As I mourn the absence of Matt Dillon, perfectly aware that he is dead and was a fictitious character, I am wondering how we can improve communication which is mostly asynchronous and also, to a certain extent, written for our “ideal” audience. I can pick out, for example, a piece by Aaron or Marty, if someone were to leave the name off the blog posting. And sometimes, call it mischief or satire or parody, it is necessary to get out of the comfort zone, turn it up even one more notch (not Emeril or what some characters in westerns do with their butts, guns’ that is) and really write something that will make us think even more and, after having brought attention to an important issue, to discuss in a peaceful way. I don’t see, for example, the Chronicle post and my post in response as constructive dialogue.  But it was mighty fun to compose the post.  Attention is brought to an issue, but then it is time for people to settle down and come up with solutions together.

And now we finally get to the video part of header of this post. We are all aware how easy it is to communicate badly via email. Tone is lost, even those annoying icons (though I somehow like the smiley face as long as it’s made by the writer using colon, parenthesis, and dash), cannot convey what face-to-face achieves. I thought, even though I do not like to watch videos, unless they are Gunsmoke and other fare, could we improve communication by posting videos on the Academe Blog of our opinions, so that at least some tone and some facial expressions might be interpreted better than text. I should say also that I do not like to speak to a camera, that I prefer to be “right there” in the room, with whomever I am talking, but some comprises still have to be made unless we all can have coffee, or tea, together.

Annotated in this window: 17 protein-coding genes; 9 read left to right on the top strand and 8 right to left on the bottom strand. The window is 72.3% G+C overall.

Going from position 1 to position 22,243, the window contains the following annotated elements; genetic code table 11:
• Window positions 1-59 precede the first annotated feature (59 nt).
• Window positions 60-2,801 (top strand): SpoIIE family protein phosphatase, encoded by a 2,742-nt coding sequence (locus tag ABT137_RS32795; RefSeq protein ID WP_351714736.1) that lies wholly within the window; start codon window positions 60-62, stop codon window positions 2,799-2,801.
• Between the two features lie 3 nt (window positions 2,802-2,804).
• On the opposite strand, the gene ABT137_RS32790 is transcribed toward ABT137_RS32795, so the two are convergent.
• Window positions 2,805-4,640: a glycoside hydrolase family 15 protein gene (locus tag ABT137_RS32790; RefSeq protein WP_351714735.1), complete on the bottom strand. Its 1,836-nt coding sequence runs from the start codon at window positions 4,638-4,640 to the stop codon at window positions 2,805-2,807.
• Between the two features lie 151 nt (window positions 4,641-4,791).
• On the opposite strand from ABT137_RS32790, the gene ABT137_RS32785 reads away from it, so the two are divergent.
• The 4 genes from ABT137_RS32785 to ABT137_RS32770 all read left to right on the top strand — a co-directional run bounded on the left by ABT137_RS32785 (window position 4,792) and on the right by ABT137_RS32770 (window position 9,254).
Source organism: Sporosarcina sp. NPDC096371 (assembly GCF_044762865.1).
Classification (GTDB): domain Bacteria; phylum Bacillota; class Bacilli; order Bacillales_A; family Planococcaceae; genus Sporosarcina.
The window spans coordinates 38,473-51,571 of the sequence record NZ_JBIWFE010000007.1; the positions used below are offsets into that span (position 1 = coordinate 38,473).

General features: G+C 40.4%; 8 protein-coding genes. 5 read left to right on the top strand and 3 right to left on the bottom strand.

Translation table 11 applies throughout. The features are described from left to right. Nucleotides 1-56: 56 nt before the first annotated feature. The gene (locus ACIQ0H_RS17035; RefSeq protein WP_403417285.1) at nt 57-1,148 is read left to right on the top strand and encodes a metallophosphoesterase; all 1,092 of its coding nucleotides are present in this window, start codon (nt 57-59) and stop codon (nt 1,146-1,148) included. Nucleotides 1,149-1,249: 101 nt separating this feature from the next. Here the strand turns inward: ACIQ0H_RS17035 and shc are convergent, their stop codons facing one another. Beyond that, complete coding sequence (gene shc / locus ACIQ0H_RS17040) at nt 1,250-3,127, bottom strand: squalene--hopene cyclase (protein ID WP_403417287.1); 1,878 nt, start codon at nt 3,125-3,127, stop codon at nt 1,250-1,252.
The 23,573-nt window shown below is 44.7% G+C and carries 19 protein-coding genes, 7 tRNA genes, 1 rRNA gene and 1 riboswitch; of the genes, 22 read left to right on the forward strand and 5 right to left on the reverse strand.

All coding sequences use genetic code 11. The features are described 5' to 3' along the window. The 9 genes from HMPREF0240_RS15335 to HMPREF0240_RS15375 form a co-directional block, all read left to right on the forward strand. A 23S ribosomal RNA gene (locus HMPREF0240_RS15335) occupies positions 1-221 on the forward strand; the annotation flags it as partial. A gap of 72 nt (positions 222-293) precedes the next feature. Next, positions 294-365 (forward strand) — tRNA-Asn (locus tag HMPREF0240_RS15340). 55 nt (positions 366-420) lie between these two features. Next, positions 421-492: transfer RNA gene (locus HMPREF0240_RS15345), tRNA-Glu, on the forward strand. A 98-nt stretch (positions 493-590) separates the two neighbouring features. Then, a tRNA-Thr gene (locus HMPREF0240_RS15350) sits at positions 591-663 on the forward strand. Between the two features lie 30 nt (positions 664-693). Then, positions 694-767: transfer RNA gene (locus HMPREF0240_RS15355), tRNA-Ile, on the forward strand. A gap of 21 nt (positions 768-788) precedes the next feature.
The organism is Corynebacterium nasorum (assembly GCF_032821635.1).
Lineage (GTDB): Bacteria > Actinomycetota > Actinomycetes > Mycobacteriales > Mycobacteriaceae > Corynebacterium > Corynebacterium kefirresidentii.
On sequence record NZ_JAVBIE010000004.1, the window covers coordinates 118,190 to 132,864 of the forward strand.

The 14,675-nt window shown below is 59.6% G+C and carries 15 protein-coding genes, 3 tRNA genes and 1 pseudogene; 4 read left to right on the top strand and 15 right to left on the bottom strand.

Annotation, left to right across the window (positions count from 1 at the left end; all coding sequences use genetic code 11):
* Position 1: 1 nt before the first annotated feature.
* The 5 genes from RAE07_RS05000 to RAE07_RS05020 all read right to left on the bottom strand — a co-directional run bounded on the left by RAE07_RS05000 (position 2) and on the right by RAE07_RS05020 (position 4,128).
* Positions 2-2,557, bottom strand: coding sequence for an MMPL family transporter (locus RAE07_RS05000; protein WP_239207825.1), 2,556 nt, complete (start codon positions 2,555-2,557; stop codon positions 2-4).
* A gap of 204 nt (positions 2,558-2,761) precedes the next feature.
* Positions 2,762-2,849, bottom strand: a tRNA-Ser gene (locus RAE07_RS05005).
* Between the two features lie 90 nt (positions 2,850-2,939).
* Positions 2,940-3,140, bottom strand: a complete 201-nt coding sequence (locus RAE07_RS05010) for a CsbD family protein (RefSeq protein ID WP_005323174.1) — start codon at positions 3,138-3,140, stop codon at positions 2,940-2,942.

It is my hope that while Matt Dillon is dead his spirit to solve issues without a gunfight lives on. I also challenge (no, not to a duel) others to write some pieces that will wake us up in our discourse community (yes, an overused buzz word). Because the goal, however corny it sounds to some, but likely not in our group, is to help students learn and make this world a better place, especially now that Matt Dillon is gone :-), and I hope the smiley emoticon I just made will be preserved as I post.

2 thoughts on “Matt Dillon Is Dead: Why We Need Videos on the Academe Blog

  1. Ulf, you are no doubt aware of this, but many of our younger colleagues and readers may not know it.

    Gunsmoke originated as a radio program, and Matt Dillon was played by William Conrad, who went on to star in the television series Cannon, in which he played a burly private detective (when he was chasing someone, he looked as if he was about to gasp his last breath before he crashed into him), and Jake and the Fatman, in which he played a cantankerous and kind of sloppy fat district attorney. As a side note, I can’t help but add that Conrad also was the narrator for The Fugitive television series and for the Rocky and Bullwinkle cartoon series.

    In any case, despite the great popularity of Gunsmoke as a radio program, the television show’s producers decided that William Conrad was physically too far outside the “type” of the Western marshal. It was probably a wise choice. James Arness was a big man, but one never imagined the horse groaning as he mounted it. (I always thought that the horse than Dan Blocker rode on Bonanza must have been saying to the other horses in the corral, “How come I never get one of the skinny guys?”)

    Lastly, James Arness and Peter Graves were brothers, a fact that astounded me when I learned it because Peter Graves always played more cerebral characters–not just as the lead in the Mission Impossible television series but in several films in which he played Ross MacDonald’s Lew Archer, an introspective literary descendant of Sam Spade and Philip Marlowe. (Paul Newman played Archer in several films, but for some reason they renamed the character Lew Harper.)

    P.S. The video posts are an interesting idea, and I agree that they would allow for more nuance. The downside might be that it’s one thing to read a writer regularly, when you get to imagine how he or she sounds, but it might be quite another thing to actually have to listen to that writer. (I am thinking, I guess, that I may “sound” better in someone’s head than in person.)

  2. I hope this blog doesn’t go the video route. I can read a post in 1/5 the time it takes to watch a video of the same words (and without needing a high-bandwidth connection). I generally skip any videos in blogs I read, and if a blogger starts doing a high ratio of videos, I unsubscribe, knowing that they aren’t talking to me or people like me anyway.